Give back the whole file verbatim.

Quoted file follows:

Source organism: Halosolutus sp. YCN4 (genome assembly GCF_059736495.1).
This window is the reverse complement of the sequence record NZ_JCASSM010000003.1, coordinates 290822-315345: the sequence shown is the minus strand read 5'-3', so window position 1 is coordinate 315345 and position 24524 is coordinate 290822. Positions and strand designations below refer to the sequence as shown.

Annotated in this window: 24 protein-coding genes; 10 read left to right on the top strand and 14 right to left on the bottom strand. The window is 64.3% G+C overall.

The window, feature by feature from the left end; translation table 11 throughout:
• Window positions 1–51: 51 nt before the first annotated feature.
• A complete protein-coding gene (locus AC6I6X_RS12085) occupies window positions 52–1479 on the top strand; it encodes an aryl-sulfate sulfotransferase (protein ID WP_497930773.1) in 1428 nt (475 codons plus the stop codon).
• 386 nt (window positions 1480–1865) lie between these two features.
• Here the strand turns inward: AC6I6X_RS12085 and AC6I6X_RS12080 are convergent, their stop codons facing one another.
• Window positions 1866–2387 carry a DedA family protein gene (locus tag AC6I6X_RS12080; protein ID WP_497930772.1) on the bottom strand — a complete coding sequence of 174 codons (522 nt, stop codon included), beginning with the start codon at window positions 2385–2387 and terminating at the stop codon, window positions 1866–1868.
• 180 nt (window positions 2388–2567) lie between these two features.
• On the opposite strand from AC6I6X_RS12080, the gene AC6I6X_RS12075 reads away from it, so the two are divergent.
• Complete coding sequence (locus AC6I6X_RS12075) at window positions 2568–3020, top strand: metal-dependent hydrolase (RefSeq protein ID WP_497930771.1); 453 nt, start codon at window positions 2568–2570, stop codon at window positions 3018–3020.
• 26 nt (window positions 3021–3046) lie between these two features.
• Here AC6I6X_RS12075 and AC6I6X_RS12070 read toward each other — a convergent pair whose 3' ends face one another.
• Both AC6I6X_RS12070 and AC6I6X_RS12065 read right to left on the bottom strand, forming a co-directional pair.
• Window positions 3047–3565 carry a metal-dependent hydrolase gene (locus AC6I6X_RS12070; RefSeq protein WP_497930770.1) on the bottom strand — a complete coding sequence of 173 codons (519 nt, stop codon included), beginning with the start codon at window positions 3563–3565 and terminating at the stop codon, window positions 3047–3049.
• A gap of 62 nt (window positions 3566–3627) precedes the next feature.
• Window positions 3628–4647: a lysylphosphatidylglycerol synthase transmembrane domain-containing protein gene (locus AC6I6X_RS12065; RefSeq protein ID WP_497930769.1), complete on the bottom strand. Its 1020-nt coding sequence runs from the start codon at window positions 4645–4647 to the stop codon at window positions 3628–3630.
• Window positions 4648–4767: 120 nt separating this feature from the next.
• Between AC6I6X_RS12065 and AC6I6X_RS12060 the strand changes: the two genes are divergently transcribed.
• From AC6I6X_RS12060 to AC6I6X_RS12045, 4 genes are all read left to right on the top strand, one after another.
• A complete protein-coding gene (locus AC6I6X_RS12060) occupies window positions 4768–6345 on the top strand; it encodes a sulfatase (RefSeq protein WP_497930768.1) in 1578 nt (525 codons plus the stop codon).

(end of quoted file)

Source organism: Halosolutus sp. YCN4 (genome assembly GCF_059736495.1).
This window is the reverse complement of the sequence record NZ_JCASSM010000003.1, coordinates 290822-315345: the sequence shown is the minus strand read 5'-3', so window position 1 is coordinate 315345 and position 24524 is coordinate 290822. Positions and strand designations below refer to the sequence as shown.

Annotated in this window: 24 protein-coding genes; 10 read left to right on the top strand and 14 right to left on the bottom strand. The window is 64.3% G+C overall.

The window, feature by feature from the left end; translation table 11 throughout:
• Window positions 1–51: 51 nt before the first annotated feature.
• A complete protein-coding gene (locus AC6I6X_RS12085) occupies window positions 52–1479 on the top strand; it encodes an aryl-sulfate sulfotransferase (protein ID WP_497930773.1) in 1428 nt (475 codons plus the stop codon).
• 386 nt (window positions 1480–1865) lie between these two features.
• Here the strand turns inward: AC6I6X_RS12085 and AC6I6X_RS12080 are convergent, their stop codons facing one another.
• Window positions 1866–2387 carry a DedA family protein gene (locus tag AC6I6X_RS12080; protein ID WP_497930772.1) on the bottom strand — a complete coding sequence of 174 codons (522 nt, stop codon included), beginning with the start codon at window positions 2385–2387 and terminating at the stop codon, window positions 1866–1868.
• 180 nt (window positions 2388–2567) lie between these two features.
• On the opposite strand from AC6I6X_RS12080, the gene AC6I6X_RS12075 reads away from it, so the two are divergent.
• Complete coding sequence (locus AC6I6X_RS12075) at window positions 2568–3020, top strand: metal-dependent hydrolase (RefSeq protein ID WP_497930771.1); 453 nt, start codon at window positions 2568–2570, stop codon at window positions 3018–3020.
• 26 nt (window positions 3021–3046) lie between these two features.
• Here AC6I6X_RS12075 and AC6I6X_RS12070 read toward each other — a convergent pair whose 3' ends face one another.
• Both AC6I6X_RS12070 and AC6I6X_RS12065 read right to left on the bottom strand, forming a co-directional pair.
• Window positions 3047–3565 carry a metal-dependent hydrolase gene (locus AC6I6X_RS12070; RefSeq protein WP_497930770.1) on the bottom strand — a complete coding sequence of 173 codons (519 nt, stop codon included), beginning with the start codon at window positions 3563–3565 and terminating at the stop codon, window positions 3047–3049.
• A gap of 62 nt (window positions 3566–3627) precedes the next feature.
• Window positions 3628–4647: a lysylphosphatidylglycerol synthase transmembrane domain-containing protein gene (locus AC6I6X_RS12065; RefSeq protein ID WP_497930769.1), complete on the bottom strand. Its 1020-nt coding sequence runs from the start codon at window positions 4645–4647 to the stop codon at window positions 3628–3630.
• Window positions 4648–4767: 120 nt separating this feature from the next.
• Between AC6I6X_RS12065 and AC6I6X_RS12060 the strand changes: the two genes are divergently transcribed.
• From AC6I6X_RS12060 to AC6I6X_RS12045, 4 genes are all read left to right on the top strand, one after another.
• A complete protein-coding gene (locus AC6I6X_RS12060) occupies window positions 4768–6345 on the top strand; it encodes a sulfatase (RefSeq protein WP_497930768.1) in 1578 nt (525 codons plus the stop codon).